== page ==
By Rowena Edwards
LONDON (Reuters) -Oil prices pared losses after falling by over $2 earlier in the session, as a weaker dollar partially offset demand fears resulting from surging COVID-19 cases in China.
Brent futures for February were down $1.08, or 1.3%, at $82.18 a barrel by 1439 GMT. The more active March contract shed 1.26% to $82.93/bbl, after falling by over $2 earlier in the session.
U.S. West Texas Intermediate crude futures fell $1.07, or 1.36%, to $77.89 a barrel, after reaching session lows of $76.79.
The contracts pared losses as the U.S. dollar slipped, with investors on edge at the end of the year as initial optimism over China's reopening fizzled.
A weaker dollar makes oil cheaper for holders of other currencies and can boost demand.
The scale of the latest Chinese COVID outbreak and doubts over official data prompted some countries to enact new travel rules on Chinese visitors, even as the world's largest crude oil importer began dismantling the world's strictest COVID regime of lockdowns and testing.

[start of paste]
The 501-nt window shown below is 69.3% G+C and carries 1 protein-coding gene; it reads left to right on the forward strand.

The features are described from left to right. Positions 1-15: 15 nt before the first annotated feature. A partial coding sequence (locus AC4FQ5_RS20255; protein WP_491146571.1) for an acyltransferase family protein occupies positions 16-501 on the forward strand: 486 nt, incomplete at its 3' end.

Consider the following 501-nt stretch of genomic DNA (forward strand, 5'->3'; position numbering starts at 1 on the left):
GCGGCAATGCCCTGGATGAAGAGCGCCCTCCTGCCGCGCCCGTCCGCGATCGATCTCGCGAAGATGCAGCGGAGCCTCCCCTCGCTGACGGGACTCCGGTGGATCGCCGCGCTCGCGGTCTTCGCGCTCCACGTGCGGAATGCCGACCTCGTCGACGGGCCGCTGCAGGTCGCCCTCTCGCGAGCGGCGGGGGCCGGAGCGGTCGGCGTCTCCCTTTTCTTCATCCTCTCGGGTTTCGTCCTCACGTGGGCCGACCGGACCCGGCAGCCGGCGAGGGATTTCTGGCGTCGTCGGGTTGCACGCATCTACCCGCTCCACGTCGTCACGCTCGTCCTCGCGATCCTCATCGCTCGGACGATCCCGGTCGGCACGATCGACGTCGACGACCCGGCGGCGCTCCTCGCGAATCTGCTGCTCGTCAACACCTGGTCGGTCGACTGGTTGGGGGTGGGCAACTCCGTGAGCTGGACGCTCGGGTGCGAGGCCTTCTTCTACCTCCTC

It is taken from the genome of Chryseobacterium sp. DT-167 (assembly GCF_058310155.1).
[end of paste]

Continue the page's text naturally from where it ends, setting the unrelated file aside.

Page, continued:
"The lack of clarity over the virus situation in China has prompted some new travel rules from various countries, which could serve as some dampener for previous optimism," said Jun Rong Yeap, market strategist at IG.
Oil markets were also buffeted by expectations of another U.S. interest rate increase, as the Federal Reserve tries to limit price rises in a tight labour market.
U.S. crude oil inventories fell less than expected, by about 1.3 million barrels, in the week ended Dec. 23, according to market sources citing American Petroleum Institute figures. [API/S]
The U.S. government will release its weekly figures at 10:30 a.m. EST (1530 GMT) on Thursday.
Markets, however, drew some support from Russian President Vladimir Putin's ban on exports of crude oil and oil products from Feb. 1 for five months to nations that abide by a Western price cap.
Russian oil pipeline operator Transneft said Kazakhstan's KazTransOil had requested an additional 1.2 million tonnes of capacity on the Druzhba pipeline for 2023 to facilitate extra oil shipments to Germany, the RIA Novosti news agency reported.
The U.S. refilling its strategic petroleum reserves "should be supportive for the market and could have put a bit of a floor in place," said Craig Erlam, senior market analyst at OANDA.
(Additional reporting by Jeslyn Lerh in Singapore; Editing by Chizu Nomiyama and Emelia Sithole-Matarise)
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